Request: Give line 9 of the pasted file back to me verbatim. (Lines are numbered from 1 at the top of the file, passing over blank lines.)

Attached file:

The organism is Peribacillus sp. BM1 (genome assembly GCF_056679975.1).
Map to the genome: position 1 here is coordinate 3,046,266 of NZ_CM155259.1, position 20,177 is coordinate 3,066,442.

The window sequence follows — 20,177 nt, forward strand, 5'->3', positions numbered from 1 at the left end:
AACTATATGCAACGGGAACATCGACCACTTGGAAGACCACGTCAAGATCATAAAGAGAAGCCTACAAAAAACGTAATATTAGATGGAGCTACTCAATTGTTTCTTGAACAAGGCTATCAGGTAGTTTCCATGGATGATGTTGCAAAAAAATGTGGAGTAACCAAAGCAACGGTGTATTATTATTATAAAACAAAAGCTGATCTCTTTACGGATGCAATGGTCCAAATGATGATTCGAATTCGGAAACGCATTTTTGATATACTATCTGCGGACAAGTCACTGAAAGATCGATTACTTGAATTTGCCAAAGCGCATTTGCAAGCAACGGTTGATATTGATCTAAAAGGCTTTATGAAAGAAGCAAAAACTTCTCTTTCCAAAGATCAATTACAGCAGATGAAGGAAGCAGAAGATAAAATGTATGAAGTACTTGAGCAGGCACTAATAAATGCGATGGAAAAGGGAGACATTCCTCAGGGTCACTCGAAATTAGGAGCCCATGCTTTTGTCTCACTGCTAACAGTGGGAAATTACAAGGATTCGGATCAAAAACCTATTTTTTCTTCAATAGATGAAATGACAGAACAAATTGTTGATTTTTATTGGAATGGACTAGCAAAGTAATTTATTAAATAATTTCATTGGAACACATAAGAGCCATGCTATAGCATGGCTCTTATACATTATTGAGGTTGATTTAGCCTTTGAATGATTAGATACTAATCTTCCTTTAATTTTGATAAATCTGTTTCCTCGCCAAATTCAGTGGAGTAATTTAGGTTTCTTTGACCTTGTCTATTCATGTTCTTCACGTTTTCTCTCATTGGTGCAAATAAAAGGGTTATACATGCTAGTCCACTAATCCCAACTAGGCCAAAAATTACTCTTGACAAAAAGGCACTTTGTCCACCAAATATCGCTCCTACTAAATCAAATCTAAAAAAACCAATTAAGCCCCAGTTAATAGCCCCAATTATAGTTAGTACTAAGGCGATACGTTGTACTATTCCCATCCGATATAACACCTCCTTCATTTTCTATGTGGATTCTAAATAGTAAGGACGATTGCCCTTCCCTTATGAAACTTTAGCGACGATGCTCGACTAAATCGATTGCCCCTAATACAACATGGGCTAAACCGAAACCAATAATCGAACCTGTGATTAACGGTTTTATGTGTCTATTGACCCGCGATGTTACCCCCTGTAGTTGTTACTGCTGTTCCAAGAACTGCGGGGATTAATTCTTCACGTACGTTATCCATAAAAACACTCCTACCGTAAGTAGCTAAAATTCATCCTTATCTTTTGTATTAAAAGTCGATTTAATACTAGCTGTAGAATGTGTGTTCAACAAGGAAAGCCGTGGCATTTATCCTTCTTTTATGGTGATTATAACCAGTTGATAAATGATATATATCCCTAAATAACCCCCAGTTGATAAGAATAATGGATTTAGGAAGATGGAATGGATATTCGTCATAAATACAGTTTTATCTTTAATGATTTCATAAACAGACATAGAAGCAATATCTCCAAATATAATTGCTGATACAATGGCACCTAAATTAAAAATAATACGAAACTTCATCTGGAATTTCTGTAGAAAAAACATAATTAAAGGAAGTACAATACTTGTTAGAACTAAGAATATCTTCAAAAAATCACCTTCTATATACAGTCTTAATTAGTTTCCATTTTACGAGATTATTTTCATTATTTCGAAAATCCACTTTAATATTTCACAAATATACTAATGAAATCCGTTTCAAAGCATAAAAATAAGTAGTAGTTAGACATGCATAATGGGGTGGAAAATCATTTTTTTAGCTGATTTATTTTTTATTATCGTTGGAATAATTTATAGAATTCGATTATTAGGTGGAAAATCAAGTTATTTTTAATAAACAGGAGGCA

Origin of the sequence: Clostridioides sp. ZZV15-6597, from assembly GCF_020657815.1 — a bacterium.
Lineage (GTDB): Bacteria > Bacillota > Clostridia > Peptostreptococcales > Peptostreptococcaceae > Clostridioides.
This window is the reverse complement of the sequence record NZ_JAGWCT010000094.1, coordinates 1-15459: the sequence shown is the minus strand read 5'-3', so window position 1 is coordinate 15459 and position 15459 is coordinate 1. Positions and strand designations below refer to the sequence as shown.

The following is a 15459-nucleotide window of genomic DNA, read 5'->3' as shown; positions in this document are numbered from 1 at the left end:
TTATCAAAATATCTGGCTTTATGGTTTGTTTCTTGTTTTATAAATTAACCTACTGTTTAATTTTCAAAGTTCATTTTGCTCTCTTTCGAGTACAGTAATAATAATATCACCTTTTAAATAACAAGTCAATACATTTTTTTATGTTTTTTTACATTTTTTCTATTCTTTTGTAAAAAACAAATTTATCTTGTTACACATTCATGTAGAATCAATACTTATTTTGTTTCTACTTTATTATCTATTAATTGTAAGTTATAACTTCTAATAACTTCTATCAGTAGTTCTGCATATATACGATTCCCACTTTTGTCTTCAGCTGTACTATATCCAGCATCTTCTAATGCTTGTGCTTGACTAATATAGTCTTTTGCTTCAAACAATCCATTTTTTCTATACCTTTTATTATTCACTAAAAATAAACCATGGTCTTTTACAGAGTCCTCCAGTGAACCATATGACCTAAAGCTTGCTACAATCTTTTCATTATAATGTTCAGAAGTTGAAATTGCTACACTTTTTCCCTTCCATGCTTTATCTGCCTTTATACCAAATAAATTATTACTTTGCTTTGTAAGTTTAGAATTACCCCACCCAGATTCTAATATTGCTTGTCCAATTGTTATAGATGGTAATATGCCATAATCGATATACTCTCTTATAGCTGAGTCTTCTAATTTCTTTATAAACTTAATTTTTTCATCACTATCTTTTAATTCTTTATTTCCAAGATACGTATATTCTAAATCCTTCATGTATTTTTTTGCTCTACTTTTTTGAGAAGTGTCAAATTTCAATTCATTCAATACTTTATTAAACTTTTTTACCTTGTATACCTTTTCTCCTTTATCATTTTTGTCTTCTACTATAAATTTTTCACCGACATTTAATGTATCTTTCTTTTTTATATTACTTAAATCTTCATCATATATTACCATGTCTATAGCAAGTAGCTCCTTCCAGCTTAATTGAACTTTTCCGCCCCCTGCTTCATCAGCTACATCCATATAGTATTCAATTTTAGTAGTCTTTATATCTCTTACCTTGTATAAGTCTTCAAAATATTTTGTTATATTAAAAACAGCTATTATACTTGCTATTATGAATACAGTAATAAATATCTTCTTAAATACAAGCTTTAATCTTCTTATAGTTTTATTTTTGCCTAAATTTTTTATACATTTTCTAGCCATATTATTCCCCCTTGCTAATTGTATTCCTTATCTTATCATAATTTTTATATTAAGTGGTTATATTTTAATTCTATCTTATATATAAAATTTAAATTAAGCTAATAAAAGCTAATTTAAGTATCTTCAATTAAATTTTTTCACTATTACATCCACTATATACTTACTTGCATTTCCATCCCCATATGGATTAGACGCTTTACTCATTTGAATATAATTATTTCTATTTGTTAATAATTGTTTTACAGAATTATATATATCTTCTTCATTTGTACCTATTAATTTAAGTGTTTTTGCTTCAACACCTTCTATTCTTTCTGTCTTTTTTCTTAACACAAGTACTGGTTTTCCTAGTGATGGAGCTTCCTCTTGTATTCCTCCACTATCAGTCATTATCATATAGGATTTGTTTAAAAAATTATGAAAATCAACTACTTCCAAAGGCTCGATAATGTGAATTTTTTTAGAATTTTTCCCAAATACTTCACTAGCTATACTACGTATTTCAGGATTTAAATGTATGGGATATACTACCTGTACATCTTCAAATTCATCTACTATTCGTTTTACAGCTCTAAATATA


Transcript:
TTATCAAAATATCTGGCTTTATGGTTTGTTTCTTGTTTTATAAATTAACCTACTGTTTAATTTTCAAAGTTCATTTTGCTCTCTTTCGAGTACAGTAATAATAATATCACCTTTTAAATAACAAGTCAATACATTTTTTTATGTTTTTTTACATTTTTTCTATTCTTTTGTAAAAAACAAATTTATCTTGTTACACATTCATGTAGAATCAATACTTATTTTGTTTCTACTTTATTATCTATTAATTGTAAGTTATAACTTCTAATAACTTCTATCAGTAGTTCTGCATATATACGATTCCCACTTTTGTCTTCAGCTGTACTATATCCAGCATCTTCTAATGCTTGTGCTTGACTAATATAGTCTTTTGCTTCAAACAATCCATTTTTTCTATACCTTTTATTATTCACTAAAAATAAACCATGGTCTTTTACAGAGTCCTCCAGTGAACCATATGACCTAAAGCTTGCTACAATCTTTTCATTATAATGTTCAGAAGTTGAAATTGCTACACTTTTTCCCTTCCATGCTTTATCTGCCTTTATACCAAATAAATTATTACTTTGCTTTGTAAGTTTAGAATTACCCCACCCAGATTCTAATATTGCTTGTCCAATTGTTATAGATGGTAATATGCCATAATCGATATACTCTCTTATAGCTGAGTCTTCTAATTTCTTTATAAACTTAATTTTTTCATCACTATCTTTTAATTCTTTATTTCCAAGATACGTATATTCTAAATCCTTCATGTATTTTTTTGCTCTACTTTTTTGAGAAGTGTCAAATTTCAATTCATTCAATACTTTATTAAACTTTTTTACCTTGTATACCTTTTCTCCTTTATCATTTTTGTCTTCTACTATAAATTTTTCACCGACATTTAATGTATCTTTCTTTTTTATATTACTTAAATCTTCATCATATATTACCATGTCTATAGCAAGTAGCTCCTTCCAGCTTAATTGAACTTTTCCGCCCCCTGCTTCATCAGCTACATCCATATAGTATTCAATTTTAGTAGTCTTTATATCTCTTACCTTGTATAAGTCTTCAAAATATTTTGTTATATTAAAAACAGCTATTATACTTGCTATTATGAATACAGTAATAAATATCTTCTTAAATACAAGCTTTAATCTTCTTATAGTTTTATTTTTGCCTAAATTTTTTATACATTTTCTAGCCATATTATTCCCCCTTGCTAATTGTATTCCTTATCTTATCATAATTTTTATATTAAGTGGTTATATTTTAATTCTATCTTATATATAAAATTTAAATTAAGCTAATAAAAGCTAATTTAAGTATCTTCAATTAAATTTTTTCACTATTACATCCACTATATACTTACTTGCATTTCCATCCCCATATGGATTAGACGCTTTACTCATTTGAATATAATTATTTCTATTTGTTAATAATTGTTTTACAGAATTATATATATCTTCTTCATTTGTACCTATTAATTTAAGTGTTTTTGCTTCAACACCTTCTATTCTTTCTGTCTTTTTTCTTAACACAAGTACTGGTTTTCCTAGTGATGGAGCTTCCTCTTGTATTCCTCCACTATCAGTCATTATCATATAGGATTTGTTTAAAAAATTATGAAAATCAACTACTTCCAAAGGCTCGATAATGTGAATTTTTTTAGAATTTTTCCCAAATACTTCACTAGCTATACTACGTATTTCAGGATTTAAATGTATGGGATATACTACCTGTACATCTTCAAATTCATCTACTATTCGTTTTACAGCTCTAAATATA